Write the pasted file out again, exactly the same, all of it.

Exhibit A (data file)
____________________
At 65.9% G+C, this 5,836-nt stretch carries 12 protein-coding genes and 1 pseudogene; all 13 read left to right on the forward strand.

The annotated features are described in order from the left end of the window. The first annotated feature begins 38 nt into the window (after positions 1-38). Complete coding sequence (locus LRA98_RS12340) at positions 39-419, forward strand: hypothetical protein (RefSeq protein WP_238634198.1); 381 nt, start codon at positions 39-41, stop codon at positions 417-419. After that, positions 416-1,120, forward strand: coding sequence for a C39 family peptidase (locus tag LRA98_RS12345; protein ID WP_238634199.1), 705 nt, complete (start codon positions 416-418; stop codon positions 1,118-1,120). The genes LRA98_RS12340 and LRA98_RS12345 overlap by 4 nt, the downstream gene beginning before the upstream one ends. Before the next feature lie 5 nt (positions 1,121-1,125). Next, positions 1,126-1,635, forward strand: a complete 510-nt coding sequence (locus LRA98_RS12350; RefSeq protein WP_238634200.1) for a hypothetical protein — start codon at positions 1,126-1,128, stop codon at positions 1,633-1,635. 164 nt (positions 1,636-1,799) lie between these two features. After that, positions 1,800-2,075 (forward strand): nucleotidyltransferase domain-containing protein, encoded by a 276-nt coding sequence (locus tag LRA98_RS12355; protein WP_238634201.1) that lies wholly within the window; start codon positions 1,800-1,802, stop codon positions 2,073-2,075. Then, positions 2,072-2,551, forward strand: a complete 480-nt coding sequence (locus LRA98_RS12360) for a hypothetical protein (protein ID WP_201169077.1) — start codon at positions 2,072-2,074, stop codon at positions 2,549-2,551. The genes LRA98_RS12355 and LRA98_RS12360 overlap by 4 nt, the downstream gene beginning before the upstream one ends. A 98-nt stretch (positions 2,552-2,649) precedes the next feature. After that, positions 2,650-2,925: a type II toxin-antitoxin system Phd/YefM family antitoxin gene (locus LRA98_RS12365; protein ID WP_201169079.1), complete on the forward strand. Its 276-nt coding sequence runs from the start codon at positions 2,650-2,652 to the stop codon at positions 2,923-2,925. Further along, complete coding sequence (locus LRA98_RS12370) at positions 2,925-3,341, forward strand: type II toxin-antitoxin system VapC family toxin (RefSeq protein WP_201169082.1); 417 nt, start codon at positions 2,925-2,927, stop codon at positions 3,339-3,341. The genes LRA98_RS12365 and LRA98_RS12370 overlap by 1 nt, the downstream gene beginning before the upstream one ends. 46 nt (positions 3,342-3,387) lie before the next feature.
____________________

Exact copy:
At 65.9% G+C, this 5,836-nt stretch carries 12 protein-coding genes and 1 pseudogene; all 13 read left to right on the forward strand.

The annotated features are described in order from the left end of the window. The first annotated feature begins 38 nt into the window (after positions 1-38). Complete coding sequence (locus LRA98_RS12340) at positions 39-419, forward strand: hypothetical protein (RefSeq protein WP_238634198.1); 381 nt, start codon at positions 39-41, stop codon at positions 417-419. After that, positions 416-1,120, forward strand: coding sequence for a C39 family peptidase (locus tag LRA98_RS12345; protein ID WP_238634199.1), 705 nt, complete (start codon positions 416-418; stop codon positions 1,118-1,120). The genes LRA98_RS12340 and LRA98_RS12345 overlap by 4 nt, the downstream gene beginning before the upstream one ends. Before the next feature lie 5 nt (positions 1,121-1,125). Next, positions 1,126-1,635, forward strand: a complete 510-nt coding sequence (locus LRA98_RS12350; RefSeq protein WP_238634200.1) for a hypothetical protein — start codon at positions 1,126-1,128, stop codon at positions 1,633-1,635. 164 nt (positions 1,636-1,799) lie between these two features. After that, positions 1,800-2,075 (forward strand): nucleotidyltransferase domain-containing protein, encoded by a 276-nt coding sequence (locus tag LRA98_RS12355; protein WP_238634201.1) that lies wholly within the window; start codon positions 1,800-1,802, stop codon positions 2,073-2,075. Then, positions 2,072-2,551, forward strand: a complete 480-nt coding sequence (locus LRA98_RS12360) for a hypothetical protein (protein ID WP_201169077.1) — start codon at positions 2,072-2,074, stop codon at positions 2,549-2,551. The genes LRA98_RS12355 and LRA98_RS12360 overlap by 4 nt, the downstream gene beginning before the upstream one ends. A 98-nt stretch (positions 2,552-2,649) precedes the next feature. After that, positions 2,650-2,925: a type II toxin-antitoxin system Phd/YefM family antitoxin gene (locus LRA98_RS12365; protein ID WP_201169079.1), complete on the forward strand. Its 276-nt coding sequence runs from the start codon at positions 2,650-2,652 to the stop codon at positions 2,923-2,925. Further along, complete coding sequence (locus LRA98_RS12370) at positions 2,925-3,341, forward strand: type II toxin-antitoxin system VapC family toxin (RefSeq protein WP_201169082.1); 417 nt, start codon at positions 2,925-2,927, stop codon at positions 3,339-3,341. The genes LRA98_RS12365 and LRA98_RS12370 overlap by 1 nt, the downstream gene beginning before the upstream one ends. 46 nt (positions 3,342-3,387) lie before the next feature.